# Game Theory

Happy March Madness! _{(... and maybe next year Illini!)}

This year, Warren Buffet and QuickenLoans are partnering around March Madness for a huge marketing campaign. The gist: if you can exactly predict the outcome of all 63 games of the tournament, you'll win $1 Billion dollars.

That might seem like a losing gamble, but a statistician would disagree. With 63 games, the odds of getting a bracket exactly correct are 1 in 2^{63}. (~1 in 9 quintillion!). Sure, you can say it's not totally random, and that educated fans, research, and super-fandom will make the odds a little bit better. But, at the end of the day, you'll still need ~3/4 odds on every game to get near lottery rates. Mr. Buffet has made a pretty sure bet.

But wait! Statisticians don't know everything about sports! What about game theorists?

Game theory is a study of decision making, wherein the players of a game attempt to gaurantee better winnings by working together, rather than competing against eachother. Recently, Arthur Chu caused a rumble in the Jeopardy world by applying game theory to the quiz show.

Applying game theory to the March Madness billion dollar gamble, we need a strategry that will gaurantee a subset of the players more money than they could otherwise earn. In March madness, the "players" are the conferences, schools, coaches and players. On average, every school earns ~6 million dollars in revenue from basketball each year. ^{✝}. With a $1 billion in the pot, and only 6 million to beat, it's easy to build gauranteed winning strategies.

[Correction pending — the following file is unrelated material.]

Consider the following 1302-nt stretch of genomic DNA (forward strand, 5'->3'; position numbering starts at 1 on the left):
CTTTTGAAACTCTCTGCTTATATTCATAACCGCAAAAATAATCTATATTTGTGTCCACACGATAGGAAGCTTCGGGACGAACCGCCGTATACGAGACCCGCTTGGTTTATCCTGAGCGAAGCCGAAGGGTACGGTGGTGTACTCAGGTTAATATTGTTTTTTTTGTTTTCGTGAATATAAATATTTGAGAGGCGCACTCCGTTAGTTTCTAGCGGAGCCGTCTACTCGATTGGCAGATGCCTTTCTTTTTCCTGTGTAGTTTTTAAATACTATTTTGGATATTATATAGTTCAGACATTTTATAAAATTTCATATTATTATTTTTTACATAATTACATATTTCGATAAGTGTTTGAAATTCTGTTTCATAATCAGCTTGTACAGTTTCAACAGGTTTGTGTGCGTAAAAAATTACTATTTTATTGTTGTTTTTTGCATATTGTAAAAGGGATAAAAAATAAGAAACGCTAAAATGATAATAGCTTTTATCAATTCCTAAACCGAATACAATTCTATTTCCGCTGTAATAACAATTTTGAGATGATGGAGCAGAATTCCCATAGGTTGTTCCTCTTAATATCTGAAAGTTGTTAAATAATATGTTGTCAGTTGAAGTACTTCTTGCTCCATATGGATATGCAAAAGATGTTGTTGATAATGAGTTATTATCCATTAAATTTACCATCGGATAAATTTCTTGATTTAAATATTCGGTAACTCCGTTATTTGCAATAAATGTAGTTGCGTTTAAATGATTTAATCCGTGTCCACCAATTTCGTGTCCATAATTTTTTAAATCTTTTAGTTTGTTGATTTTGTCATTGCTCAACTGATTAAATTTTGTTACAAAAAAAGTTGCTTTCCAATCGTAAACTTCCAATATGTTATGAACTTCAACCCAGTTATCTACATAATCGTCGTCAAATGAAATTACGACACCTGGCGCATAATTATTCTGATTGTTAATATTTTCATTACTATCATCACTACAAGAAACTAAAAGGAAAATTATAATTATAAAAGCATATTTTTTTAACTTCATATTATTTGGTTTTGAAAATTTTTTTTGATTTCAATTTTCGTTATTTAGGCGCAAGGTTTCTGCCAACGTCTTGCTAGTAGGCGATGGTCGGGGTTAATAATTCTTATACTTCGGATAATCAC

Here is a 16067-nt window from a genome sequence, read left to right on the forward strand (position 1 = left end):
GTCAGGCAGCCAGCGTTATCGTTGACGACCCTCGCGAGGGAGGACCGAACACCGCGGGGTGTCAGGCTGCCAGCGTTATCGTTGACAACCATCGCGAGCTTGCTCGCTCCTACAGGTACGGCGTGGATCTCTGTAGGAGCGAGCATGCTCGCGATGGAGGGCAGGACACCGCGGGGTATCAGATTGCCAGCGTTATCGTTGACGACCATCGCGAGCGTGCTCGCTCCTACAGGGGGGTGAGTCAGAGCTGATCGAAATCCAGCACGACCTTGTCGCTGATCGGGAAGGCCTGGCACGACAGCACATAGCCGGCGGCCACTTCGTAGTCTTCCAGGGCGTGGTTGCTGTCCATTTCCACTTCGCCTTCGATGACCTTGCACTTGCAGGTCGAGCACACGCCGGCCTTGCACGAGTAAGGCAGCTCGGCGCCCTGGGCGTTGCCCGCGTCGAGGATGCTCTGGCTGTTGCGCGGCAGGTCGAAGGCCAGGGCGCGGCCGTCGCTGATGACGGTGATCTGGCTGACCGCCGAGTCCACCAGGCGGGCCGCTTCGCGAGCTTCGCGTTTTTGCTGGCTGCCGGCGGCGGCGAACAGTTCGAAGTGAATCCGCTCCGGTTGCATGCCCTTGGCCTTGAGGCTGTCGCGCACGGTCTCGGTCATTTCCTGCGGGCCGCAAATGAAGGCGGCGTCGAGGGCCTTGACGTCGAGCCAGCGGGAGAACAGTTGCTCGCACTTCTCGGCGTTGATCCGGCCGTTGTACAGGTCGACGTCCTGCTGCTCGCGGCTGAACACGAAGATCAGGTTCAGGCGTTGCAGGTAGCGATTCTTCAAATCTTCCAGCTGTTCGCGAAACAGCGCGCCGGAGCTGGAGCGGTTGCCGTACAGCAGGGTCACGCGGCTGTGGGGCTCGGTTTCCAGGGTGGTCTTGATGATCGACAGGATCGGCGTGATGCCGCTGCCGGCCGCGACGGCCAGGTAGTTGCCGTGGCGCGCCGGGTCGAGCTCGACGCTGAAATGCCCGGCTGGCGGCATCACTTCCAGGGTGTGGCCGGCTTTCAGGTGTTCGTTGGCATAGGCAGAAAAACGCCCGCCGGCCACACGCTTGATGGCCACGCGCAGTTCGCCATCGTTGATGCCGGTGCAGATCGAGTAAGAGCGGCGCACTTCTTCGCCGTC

Let's say the 63 tournament schools worked together to rig the bracket. Gauranteeing the $1 billion payout, and splitting that payout among the schools/coaches/players. Each school would earn ~16 million dollars. That's almost triple the average *yearly* revenue for the entire season.

Alternatively, let's say *only* the players throw the games. At 13 players per team, 63 teams, each player could gaurantee himself over $1 million dollars in payout.

This is a pretty extreme proposal. The NCAA and courts would undoubtedly apply fines to the coaches, faculty and schools behind such a scandal. But, with a billion dollars at stake, could it be worth it?